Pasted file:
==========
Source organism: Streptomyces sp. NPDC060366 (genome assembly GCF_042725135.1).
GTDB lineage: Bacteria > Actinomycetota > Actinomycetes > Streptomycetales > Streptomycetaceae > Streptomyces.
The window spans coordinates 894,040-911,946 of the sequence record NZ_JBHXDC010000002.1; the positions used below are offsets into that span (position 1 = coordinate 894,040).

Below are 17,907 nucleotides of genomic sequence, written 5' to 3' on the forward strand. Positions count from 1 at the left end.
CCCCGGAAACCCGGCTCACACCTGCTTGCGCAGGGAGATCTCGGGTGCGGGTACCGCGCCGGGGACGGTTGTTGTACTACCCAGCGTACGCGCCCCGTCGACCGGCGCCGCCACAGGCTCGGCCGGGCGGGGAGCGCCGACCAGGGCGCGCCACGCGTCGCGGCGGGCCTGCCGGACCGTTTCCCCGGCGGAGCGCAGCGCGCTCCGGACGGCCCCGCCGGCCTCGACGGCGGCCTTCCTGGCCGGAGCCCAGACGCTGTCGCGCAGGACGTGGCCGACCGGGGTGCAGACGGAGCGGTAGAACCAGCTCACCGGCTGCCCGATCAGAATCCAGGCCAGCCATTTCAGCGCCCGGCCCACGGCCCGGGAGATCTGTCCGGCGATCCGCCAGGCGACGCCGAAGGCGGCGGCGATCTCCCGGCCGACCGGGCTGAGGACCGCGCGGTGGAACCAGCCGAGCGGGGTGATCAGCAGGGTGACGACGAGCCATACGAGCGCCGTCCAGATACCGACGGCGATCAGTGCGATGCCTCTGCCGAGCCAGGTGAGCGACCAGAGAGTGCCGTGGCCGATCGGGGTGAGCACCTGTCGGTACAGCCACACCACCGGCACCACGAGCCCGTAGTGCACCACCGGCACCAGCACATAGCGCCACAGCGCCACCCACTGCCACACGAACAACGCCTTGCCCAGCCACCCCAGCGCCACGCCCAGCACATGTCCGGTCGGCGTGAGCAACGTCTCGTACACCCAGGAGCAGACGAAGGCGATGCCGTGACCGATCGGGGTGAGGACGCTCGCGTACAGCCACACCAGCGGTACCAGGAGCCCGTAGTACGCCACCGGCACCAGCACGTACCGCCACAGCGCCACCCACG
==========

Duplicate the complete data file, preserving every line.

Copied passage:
Source organism: Streptomyces sp. NPDC060366 (genome assembly GCF_042725135.1).
GTDB lineage: Bacteria > Actinomycetota > Actinomycetes > Streptomycetales > Streptomycetaceae > Streptomyces.
The window spans coordinates 894,040-911,946 of the sequence record NZ_JBHXDC010000002.1; the positions used below are offsets into that span (position 1 = coordinate 894,040).

Below are 17,907 nucleotides of genomic sequence, written 5' to 3' on the forward strand. Positions count from 1 at the left end.
CCCCGGAAACCCGGCTCACACCTGCTTGCGCAGGGAGATCTCGGGTGCGGGTACCGCGCCGGGGACGGTTGTTGTACTACCCAGCGTACGCGCCCCGTCGACCGGCGCCGCCACAGGCTCGGCCGGGCGGGGAGCGCCGACCAGGGCGCGCCACGCGTCGCGGCGGGCCTGCCGGACCGTTTCCCCGGCGGAGCGCAGCGCGCTCCGGACGGCCCCGCCGGCCTCGACGGCGGCCTTCCTGGCCGGAGCCCAGACGCTGTCGCGCAGGACGTGGCCGACCGGGGTGCAGACGGAGCGGTAGAACCAGCTCACCGGCTGCCCGATCAGAATCCAGGCCAGCCATTTCAGCGCCCGGCCCACGGCCCGGGAGATCTGTCCGGCGATCCGCCAGGCGACGCCGAAGGCGGCGGCGATCTCCCGGCCGACCGGGCTGAGGACCGCGCGGTGGAACCAGCCGAGCGGGGTGATCAGCAGGGTGACGACGAGCCATACGAGCGCCGTCCAGATACCGACGGCGATCAGTGCGATGCCTCTGCCGAGCCAGGTGAGCGACCAGAGAGTGCCGTGGCCGATCGGGGTGAGCACCTGTCGGTACAGCCACACCACCGGCACCACGAGCCCGTAGTGCACCACCGGCACCAGCACATAGCGCCACAGCGCCACCCACTGCCACACGAACAACGCCTTGCCCAGCCACCCCAGCGCCACGCCCAGCACATGTCCGGTCGGCGTGAGCAACGTCTCGTACACCCAGGAGCAGACGAAGGCGATGCCGTGACCGATCGGGGTGAGGACGCTCGCGTACAGCCACACCAGCGGTACCAGGAGCCCGTAGTACGCCACCGGCACCAGCACGTACCGCCACAGCGCCACCCACG